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UNITED STATES v. MCMILLAN

May 13, 1953

UNITED STATES
v.
McMILLAN



The opinion of the court was delivered by: KENNEDY

The above entitled case is a prosecution through indictment against the defendant for having violated the statute prohibiting members of Congress from entering into, executing, holding and enjoying a contract made and entered into in behalf of the United States or any agency thereof and providing a penalty in the nature of a fine for any such violation. 18 U.S.C. § 431. The indictment is met by a plea of not guilty on the part of the defendant and while the present judge under assignment to the District of Columbia was presiding over trials at a criminal division of the court the present case came to trial. Counsel for the government and the defendant feeling that the case was one largely of the interpretation of the law governing the transactions involved, waived a jury and stipulated to the trial of issues by the Court. The case accordingly went to trial and the evidence was taken.

Inasmuch as the case seemed to involve the interpretation and construction of several different statutes the Court at that time felt that the matter could be better disposed of through the filing of memorandum briefs than by oral argument. Accordingly time was fixed for the filing of such briefs and eventually, after some extensions of time, they have reached the Court for consideration. It was subsequently stipulated that the final determination of the matter (it being a misdemeanor) might be disposed of in the judge's own district and a decision made and a judgment entered thereon without returning to the District of Columbia and without the defendant being present.

 The case was taken under advisement principally on account of the confusion arising in the mind of the trial judge over the construction and interpretation of the statutes which seemed to be involved and it may be said in passing that that confusion has not been entirely dissipated after reviewing the briefs of the parties. However, it has become the duty of the Court to exert its best effort in disposing of the litigation and in consequence a memorandum will be submitted consisting largely of conclusions rather than a lengthy discussion of all the principles of law which seem to be involved.

 The indictment is brought under U.S.C., Title 18, Sec. 431, which reads as follows:

 'Contracts by Member of Congress; exceptions

 'Whoever, being a Member of or Delegate to Congress, or a Resident Commissioner, either before or after he has qualified, directly or indirectly, himself, or by any other person in trust for him, or for his use or benefit, or on his account, undertakes, executes, holds, or enjoys, in whole or in part, any contract or agreement, made or entered into in behalf of the United States or any agency thereof, by any officer or person authorized to make contracts on its behalf, shall be fined not more than $ 3,000.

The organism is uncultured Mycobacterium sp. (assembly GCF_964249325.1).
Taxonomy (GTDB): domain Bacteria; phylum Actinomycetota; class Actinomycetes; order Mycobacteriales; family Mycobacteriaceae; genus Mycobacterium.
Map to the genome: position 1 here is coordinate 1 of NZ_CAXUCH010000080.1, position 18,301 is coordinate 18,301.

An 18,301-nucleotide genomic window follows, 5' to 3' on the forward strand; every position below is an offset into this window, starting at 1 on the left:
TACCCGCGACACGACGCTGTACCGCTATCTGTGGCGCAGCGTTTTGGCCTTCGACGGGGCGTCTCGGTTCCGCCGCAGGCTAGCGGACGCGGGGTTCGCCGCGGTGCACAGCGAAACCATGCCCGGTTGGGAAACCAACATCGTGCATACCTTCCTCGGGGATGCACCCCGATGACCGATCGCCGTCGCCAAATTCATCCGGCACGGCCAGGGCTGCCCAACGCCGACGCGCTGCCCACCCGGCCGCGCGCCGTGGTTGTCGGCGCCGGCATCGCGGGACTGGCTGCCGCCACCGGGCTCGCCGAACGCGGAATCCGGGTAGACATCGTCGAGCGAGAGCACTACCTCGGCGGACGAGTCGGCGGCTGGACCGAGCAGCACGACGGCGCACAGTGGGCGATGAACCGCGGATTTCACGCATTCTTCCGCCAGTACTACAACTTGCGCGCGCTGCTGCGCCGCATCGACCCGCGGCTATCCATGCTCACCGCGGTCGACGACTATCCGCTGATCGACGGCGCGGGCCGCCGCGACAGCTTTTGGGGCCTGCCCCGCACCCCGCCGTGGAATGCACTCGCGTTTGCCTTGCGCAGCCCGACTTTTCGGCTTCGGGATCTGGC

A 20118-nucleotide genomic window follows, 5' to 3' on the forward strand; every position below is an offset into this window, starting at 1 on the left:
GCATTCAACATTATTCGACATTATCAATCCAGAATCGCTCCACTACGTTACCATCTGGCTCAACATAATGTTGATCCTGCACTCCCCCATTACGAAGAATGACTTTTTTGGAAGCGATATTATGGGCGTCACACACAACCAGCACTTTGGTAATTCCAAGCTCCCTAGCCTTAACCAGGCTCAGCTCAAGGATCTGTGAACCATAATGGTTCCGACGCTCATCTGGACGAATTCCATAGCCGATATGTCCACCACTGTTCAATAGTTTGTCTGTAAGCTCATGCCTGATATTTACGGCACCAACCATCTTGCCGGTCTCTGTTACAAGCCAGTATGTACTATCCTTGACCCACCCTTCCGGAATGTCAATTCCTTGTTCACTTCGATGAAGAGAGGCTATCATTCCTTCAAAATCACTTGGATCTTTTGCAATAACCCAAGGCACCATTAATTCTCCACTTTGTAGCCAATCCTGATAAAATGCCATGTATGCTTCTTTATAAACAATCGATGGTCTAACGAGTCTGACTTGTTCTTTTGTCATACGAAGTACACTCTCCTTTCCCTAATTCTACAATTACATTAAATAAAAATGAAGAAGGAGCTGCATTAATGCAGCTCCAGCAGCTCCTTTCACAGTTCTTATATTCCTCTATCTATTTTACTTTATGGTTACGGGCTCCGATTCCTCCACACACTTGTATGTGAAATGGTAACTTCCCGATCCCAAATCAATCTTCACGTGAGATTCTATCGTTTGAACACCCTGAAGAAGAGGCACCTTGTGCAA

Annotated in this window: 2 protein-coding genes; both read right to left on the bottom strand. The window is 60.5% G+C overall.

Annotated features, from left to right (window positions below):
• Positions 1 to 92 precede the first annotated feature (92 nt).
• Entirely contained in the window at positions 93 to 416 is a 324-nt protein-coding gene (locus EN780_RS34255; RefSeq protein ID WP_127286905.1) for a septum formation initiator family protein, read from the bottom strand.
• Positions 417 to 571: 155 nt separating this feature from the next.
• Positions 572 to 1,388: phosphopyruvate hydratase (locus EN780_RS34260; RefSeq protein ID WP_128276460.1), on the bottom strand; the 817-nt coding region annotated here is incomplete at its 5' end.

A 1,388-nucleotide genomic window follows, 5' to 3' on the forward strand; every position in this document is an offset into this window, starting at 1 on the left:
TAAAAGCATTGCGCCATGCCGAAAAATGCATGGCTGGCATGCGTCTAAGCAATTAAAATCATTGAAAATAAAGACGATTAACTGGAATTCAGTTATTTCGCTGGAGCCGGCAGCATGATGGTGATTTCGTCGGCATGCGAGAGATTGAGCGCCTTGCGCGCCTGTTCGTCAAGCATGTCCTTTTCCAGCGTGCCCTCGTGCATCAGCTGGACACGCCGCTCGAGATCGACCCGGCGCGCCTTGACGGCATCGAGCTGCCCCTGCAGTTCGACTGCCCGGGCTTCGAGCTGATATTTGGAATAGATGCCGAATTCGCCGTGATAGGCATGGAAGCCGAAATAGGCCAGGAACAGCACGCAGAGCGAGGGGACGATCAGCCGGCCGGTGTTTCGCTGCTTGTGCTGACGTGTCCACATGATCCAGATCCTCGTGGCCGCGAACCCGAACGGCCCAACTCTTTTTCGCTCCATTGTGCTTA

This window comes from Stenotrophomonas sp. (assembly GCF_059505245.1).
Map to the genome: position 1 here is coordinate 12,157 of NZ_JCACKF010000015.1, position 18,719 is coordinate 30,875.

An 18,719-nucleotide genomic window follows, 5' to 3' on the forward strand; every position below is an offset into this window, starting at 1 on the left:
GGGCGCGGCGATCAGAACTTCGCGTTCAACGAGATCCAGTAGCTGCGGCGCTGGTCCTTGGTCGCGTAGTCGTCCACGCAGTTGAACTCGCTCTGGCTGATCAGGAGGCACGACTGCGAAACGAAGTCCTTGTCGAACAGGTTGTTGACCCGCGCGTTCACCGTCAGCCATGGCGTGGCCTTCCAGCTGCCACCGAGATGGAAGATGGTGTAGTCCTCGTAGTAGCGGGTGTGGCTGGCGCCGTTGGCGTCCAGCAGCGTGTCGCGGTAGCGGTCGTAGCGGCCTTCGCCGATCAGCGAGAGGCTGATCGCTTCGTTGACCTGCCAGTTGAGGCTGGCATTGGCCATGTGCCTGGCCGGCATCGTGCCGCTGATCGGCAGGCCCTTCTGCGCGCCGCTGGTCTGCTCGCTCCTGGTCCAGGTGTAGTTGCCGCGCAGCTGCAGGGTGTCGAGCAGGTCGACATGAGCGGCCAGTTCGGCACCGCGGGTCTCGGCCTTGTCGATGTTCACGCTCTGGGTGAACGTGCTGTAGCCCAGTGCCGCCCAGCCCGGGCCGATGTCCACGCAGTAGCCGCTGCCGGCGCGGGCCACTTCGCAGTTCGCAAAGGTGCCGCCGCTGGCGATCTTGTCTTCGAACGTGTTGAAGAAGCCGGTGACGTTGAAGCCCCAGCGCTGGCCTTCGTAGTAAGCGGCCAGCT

'All contracts or agreements made in violation of this section shall be void; and whenever any sum of money is advanced by the United States or any agency thereof, in consideration of any such contract or agreement, it shall forthwith be repaid; and in case of failure or refusal to repay the same when demanded by the proper officer of the department or agency under whose authority such contract or agreement shall have been made or entered into, suit shall at once be brought against the person so failing or refusing and his sureties for the recovery of the money so advanced. June 25, 1948, c. 645, 62 Stat. 702.'

 Another principal statute which seems to be involved is U.S.C., Title 18, Sec. 433, which reads as follows:

 'Exemptions with respect to certain contracts

 'Any exemption permitted by this section shall be made a matter of public record. June 25, 1948, c. 645, 62 Stat. 703.'

 Another section cited by counsel is Title 41, U.S.C.A., § 22, which reads as follows:

 'Interest of Member of Congress

 'In every contract or agreement to be made or entered into, or accepted by or on behalf of the United States, there shall be inserted an express condition that no Member of or Delegate to Congress shall be admitted to any share or part of such contract or agreement, or to any benefit to arise thereupon. Nor shall the provisions of this section apply to any contracts or.agreements heretofore or hereafter entered into under the Agricultural Adjustment Act, the Federal Farm Loan Act, the Emergency Farm Mortgage Act of 1933, the Federal Farm Mortgage Corporation Act, the Farm Credit Act of 1933, and the Home Owners' Loan Act of 1933, and shall not apply to contracts ...


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